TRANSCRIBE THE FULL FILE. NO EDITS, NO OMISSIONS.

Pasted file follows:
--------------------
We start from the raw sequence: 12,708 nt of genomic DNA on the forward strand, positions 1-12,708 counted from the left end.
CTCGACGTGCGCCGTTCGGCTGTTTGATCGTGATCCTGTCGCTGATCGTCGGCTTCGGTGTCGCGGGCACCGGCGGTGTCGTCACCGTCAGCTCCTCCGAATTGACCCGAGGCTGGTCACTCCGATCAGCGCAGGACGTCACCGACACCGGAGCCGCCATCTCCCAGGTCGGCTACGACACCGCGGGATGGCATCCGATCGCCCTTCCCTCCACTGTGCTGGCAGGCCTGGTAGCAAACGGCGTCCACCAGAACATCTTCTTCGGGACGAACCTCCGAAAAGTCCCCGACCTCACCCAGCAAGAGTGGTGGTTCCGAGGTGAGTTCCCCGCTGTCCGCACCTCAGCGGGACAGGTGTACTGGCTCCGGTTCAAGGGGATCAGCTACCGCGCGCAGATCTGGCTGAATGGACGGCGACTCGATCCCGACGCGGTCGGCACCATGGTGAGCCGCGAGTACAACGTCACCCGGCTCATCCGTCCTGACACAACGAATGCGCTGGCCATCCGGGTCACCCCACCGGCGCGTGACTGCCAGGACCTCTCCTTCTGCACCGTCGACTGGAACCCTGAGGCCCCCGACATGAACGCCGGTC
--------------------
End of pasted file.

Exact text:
We start from the raw sequence: 12,708 nt of genomic DNA on the forward strand, positions 1-12,708 counted from the left end.
CTCGACGTGCGCCGTTCGGCTGTTTGATCGTGATCCTGTCGCTGATCGTCGGCTTCGGTGTCGCGGGCACCGGCGGTGTCGTCACCGTCAGCTCCTCCGAATTGACCCGAGGCTGGTCACTCCGATCAGCGCAGGACGTCACCGACACCGGAGCCGCCATCTCCCAGGTCGGCTACGACACCGCGGGATGGCATCCGATCGCCCTTCCCTCCACTGTGCTGGCAGGCCTGGTAGCAAACGGCGTCCACCAGAACATCTTCTTCGGGACGAACCTCCGAAAAGTCCCCGACCTCACCCAGCAAGAGTGGTGGTTCCGAGGTGAGTTCCCCGCTGTCCGCACCTCAGCGGGACAGGTGTACTGGCTCCGGTTCAAGGGGATCAGCTACCGCGCGCAGATCTGGCTGAATGGACGGCGACTCGATCCCGACGCGGTCGGCACCATGGTGAGCCGCGAGTACAACGTCACCCGGCTCATCCGTCCTGACACAACGAATGCGCTGGCCATCCGGGTCACCCCACCGGCGCGTGACTGCCAGGACCTCTCCTTCTGCACCGTCGACTGGAACCCTGAGGCCCCCGACATGAACGCCGGTC